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Rear Driveshaft... how far is too far?

Discussion in 'The Garage' started by Vetteman61, Jan 23, 2007.

  1. Vetteman61

    Vetteman61 Registered Member

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    After my 4 inch lift, my rear drive shaft appears to be too short. How far should it slide into the transmission and still be safe? It seems to be sticking out about 3 or 4 inches further than stock. I'd like to get away without lengthening it, but I'd much rather be safe than sorry.
     
  2. Chrisblazzer89

    Chrisblazzer89 1/2 ton status

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    Pics. and truck info would help.
     
  3. goldwing2000

    goldwing2000 Guest

    Shimming the axle would be cheaper than lengthening the shaft, and would accomplish the same result. Plus it would decrease your pinion/u-joint angle.
     
  4. 4X4HIGH

    4X4HIGH 1 ton status Premium Member GMOTM Winner

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    Shimming the axle won't do much at all for the engagement of the driveshaft and it certainly won't make the shaft any longer. :D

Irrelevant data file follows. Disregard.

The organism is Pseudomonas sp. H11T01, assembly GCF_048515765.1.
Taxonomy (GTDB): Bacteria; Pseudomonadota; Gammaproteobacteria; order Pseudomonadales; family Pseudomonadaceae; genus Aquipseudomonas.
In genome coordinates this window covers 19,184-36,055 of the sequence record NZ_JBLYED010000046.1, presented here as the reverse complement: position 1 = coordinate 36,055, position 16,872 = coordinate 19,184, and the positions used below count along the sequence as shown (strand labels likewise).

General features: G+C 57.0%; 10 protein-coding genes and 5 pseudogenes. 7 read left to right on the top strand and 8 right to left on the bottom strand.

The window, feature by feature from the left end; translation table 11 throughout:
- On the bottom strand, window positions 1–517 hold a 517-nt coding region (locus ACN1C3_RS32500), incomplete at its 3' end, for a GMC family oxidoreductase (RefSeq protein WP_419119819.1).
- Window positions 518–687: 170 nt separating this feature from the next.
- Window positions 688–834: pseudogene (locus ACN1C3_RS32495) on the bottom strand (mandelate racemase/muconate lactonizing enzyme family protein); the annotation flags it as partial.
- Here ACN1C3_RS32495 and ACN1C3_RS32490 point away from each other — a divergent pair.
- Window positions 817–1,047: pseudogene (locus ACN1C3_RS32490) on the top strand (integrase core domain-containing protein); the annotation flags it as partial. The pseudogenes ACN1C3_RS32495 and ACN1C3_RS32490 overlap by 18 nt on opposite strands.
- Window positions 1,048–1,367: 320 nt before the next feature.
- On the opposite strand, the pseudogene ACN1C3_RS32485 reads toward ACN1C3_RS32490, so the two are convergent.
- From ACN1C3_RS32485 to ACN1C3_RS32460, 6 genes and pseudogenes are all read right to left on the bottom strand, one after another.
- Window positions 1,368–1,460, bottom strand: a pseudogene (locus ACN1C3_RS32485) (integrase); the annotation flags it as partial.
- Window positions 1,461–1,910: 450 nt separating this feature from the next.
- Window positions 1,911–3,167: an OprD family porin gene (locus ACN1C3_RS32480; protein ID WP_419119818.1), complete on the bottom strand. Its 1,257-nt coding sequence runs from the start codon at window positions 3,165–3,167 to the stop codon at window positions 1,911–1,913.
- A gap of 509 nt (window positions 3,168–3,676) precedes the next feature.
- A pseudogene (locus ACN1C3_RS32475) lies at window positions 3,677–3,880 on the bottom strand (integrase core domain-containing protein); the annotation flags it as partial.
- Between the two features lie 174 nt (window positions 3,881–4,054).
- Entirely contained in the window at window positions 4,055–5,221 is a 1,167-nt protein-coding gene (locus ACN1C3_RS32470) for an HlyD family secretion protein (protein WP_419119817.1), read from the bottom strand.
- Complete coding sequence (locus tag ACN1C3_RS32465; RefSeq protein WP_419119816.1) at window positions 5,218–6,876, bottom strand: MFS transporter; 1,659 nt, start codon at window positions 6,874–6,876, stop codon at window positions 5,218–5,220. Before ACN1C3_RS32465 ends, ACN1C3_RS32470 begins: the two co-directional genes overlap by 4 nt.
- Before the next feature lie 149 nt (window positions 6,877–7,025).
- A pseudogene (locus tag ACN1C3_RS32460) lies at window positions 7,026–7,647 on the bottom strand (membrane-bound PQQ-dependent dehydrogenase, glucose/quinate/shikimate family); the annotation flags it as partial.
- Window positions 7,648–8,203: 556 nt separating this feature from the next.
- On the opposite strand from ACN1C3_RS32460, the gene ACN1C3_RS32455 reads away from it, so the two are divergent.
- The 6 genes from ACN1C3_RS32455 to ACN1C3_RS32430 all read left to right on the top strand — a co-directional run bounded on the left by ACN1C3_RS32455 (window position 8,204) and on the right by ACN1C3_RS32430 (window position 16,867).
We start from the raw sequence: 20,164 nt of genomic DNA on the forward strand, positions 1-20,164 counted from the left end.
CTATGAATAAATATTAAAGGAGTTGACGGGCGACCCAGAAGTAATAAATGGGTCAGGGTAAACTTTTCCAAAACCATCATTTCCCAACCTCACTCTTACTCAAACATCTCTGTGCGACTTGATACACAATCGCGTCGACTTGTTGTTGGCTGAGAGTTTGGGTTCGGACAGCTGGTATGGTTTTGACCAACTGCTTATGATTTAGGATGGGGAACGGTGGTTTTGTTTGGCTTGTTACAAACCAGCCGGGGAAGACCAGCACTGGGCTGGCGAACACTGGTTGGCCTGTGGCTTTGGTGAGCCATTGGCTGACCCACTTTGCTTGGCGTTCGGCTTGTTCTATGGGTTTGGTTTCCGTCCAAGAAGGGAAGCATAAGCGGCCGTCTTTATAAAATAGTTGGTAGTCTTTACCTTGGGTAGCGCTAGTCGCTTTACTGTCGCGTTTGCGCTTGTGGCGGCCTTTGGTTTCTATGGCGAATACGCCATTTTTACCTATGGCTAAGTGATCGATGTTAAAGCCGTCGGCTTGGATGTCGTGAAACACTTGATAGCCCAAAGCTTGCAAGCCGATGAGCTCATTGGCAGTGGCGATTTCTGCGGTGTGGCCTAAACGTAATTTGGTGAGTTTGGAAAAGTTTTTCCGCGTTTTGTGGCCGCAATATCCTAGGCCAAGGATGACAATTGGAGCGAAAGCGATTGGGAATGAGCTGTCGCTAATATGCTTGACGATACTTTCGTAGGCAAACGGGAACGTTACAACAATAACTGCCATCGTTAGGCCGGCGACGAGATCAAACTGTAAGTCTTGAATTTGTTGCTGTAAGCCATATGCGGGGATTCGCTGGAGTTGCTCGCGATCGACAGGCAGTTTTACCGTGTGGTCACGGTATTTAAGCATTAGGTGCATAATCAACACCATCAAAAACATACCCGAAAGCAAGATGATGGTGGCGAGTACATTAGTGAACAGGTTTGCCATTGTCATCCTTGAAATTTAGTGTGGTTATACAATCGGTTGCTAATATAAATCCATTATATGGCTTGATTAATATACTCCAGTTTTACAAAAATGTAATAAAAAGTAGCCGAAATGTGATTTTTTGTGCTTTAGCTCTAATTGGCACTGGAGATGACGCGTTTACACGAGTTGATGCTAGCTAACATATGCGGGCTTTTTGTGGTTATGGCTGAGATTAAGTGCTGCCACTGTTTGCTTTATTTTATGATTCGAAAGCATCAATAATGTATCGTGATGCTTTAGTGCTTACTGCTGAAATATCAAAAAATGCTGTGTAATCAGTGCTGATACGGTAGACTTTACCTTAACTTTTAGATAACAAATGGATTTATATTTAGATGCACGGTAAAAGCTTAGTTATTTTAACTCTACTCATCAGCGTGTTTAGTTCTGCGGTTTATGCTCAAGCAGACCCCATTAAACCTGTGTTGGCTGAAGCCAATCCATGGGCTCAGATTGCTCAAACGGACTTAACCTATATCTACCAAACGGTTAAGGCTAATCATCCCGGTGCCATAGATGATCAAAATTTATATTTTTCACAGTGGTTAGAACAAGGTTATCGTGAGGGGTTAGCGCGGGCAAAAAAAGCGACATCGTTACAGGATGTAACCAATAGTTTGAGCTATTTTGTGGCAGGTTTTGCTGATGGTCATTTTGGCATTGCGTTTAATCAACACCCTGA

The only thing you can do to correct the problem is have the shaft lengthened. The slip should only have about 1" of travel inward. If the shaft is out too far you will ruin the tail housing bushing and subsequently the t-case.
     
  5. gmc4cw

    gmc4cw 1/2 ton status GMOTM Winner

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    how did you lift the rear? if you used a block then it should have taper built into it. when I did my 6" lift I didn't need to lengthen my shaft. the slip yoke only came out of the tailhousing about an inch. when I went to an 8" lift I had a new shaft made.